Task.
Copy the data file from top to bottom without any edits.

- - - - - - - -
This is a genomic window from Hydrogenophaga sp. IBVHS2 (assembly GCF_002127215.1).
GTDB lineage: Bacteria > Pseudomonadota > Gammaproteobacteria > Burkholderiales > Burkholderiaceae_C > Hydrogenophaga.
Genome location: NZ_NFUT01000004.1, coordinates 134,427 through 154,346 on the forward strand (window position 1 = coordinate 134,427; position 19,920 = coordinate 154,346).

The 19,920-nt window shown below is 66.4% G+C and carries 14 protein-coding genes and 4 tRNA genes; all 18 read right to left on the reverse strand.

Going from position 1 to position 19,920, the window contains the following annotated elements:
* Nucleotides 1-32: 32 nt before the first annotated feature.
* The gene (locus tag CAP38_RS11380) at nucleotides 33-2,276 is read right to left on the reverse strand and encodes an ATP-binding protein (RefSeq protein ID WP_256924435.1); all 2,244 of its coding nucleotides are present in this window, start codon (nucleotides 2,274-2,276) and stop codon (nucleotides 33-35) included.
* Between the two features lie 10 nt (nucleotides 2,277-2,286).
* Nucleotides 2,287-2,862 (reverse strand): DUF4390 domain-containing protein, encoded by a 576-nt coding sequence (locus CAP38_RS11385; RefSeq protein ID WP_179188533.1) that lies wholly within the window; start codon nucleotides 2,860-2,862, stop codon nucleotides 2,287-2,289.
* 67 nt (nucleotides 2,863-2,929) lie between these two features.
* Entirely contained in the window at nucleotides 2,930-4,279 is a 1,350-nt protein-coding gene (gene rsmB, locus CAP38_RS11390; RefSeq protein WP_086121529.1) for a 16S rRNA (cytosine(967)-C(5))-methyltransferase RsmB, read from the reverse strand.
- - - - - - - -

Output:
This is a genomic window from Hydrogenophaga sp. IBVHS2 (assembly GCF_002127215.1).
GTDB lineage: Bacteria > Pseudomonadota > Gammaproteobacteria > Burkholderiales > Burkholderiaceae_C > Hydrogenophaga.
Genome location: NZ_NFUT01000004.1, coordinates 134,427 through 154,346 on the forward strand (window position 1 = coordinate 134,427; position 19,920 = coordinate 154,346).

The 19,920-nt window shown below is 66.4% G+C and carries 14 protein-coding genes and 4 tRNA genes; all 18 read right to left on the reverse strand.

Going from position 1 to position 19,920, the window contains the following annotated elements:
* Nucleotides 1-32: 32 nt before the first annotated feature.
* The gene (locus tag CAP38_RS11380) at nucleotides 33-2,276 is read right to left on the reverse strand and encodes an ATP-binding protein (RefSeq protein ID WP_256924435.1); all 2,244 of its coding nucleotides are present in this window, start codon (nucleotides 2,274-2,276) and stop codon (nucleotides 33-35) included.
* Between the two features lie 10 nt (nucleotides 2,277-2,286).
* Nucleotides 2,287-2,862 (reverse strand): DUF4390 domain-containing protein, encoded by a 576-nt coding sequence (locus CAP38_RS11385; RefSeq protein ID WP_179188533.1) that lies wholly within the window; start codon nucleotides 2,860-2,862, stop codon nucleotides 2,287-2,289.
* 67 nt (nucleotides 2,863-2,929) lie between these two features.
* Entirely contained in the window at nucleotides 2,930-4,279 is a 1,350-nt protein-coding gene (gene rsmB, locus CAP38_RS11390; RefSeq protein WP_086121529.1) for a 16S rRNA (cytosine(967)-C(5))-methyltransferase RsmB, read from the reverse strand.